Roads melting, wildfires spreading and train tracks inoperable.

These may be the risks Reading faces for at least a month every year by 2040 if the climate emergency continues unabated, research shows.

The University of Reading has published data projecting the impact of global warming on the town.

They predict temperatures will increase by 1.4 degrees locally compared to a 1981-2000 average.

This means Reading residents are expected to live through two heatwaves a year and 35 days where roads are at risk of melting.

They could also see railway transport affected by the heat for more than a quarter of the year, according to the data.

Read more: Warnings of flooding from climate groups outside the Oracle

Professor of climate change science at the University of Reading Nigel Arnell said: “There is a wealth of research and data on how the world is likely to be affected by climate change, so the key challenge is getting that information to those that need it in an easy-to-use way.

This website provides a comprehensive tool that can be used to inform decisions on everything from infrastructure development to housebuilding and healthcare.”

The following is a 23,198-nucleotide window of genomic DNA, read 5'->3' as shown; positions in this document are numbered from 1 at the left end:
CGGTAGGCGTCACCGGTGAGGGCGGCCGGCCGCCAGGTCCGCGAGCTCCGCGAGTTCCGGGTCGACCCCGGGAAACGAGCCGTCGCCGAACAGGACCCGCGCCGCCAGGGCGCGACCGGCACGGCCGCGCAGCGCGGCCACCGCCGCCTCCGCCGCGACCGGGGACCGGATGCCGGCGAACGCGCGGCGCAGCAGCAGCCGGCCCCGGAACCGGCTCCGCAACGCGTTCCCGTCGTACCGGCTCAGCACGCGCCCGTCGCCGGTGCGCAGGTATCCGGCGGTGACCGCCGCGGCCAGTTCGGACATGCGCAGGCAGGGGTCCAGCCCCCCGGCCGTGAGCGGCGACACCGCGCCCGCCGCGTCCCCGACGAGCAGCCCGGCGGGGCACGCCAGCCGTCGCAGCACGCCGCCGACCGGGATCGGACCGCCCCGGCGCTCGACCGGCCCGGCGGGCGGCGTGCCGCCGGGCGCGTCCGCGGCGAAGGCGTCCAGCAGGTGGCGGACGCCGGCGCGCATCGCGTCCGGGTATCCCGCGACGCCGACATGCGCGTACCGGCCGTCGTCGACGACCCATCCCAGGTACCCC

The site was produced alongside the UK Centre for Ecology & Hydrology and The Institute for Environmental Analytics.

Their research with the university shows that river flood risk could increase by as much as 7.5 per cent by 2040 and they expect wildfires to be a risk for 37 days of the year.

Read more: Hundreds march through Reading in COP26 climate protest

Dairy cattle are expected to be under heat stress for 19 days of the year in the area, should climate change continue.

The launch of the tool comes after world leaders and negotiators met at COP26 this month to set out plans to meet climate change targets set out in the Paris Agreement.

A global agreement to keep temperature rises below 1.5C was reached at the climate conference in Glasgow on Saturday, but saw a commitment to “phase out” the use of coal reduced to a promise to “phase down” the fuel, following interventions by China and India.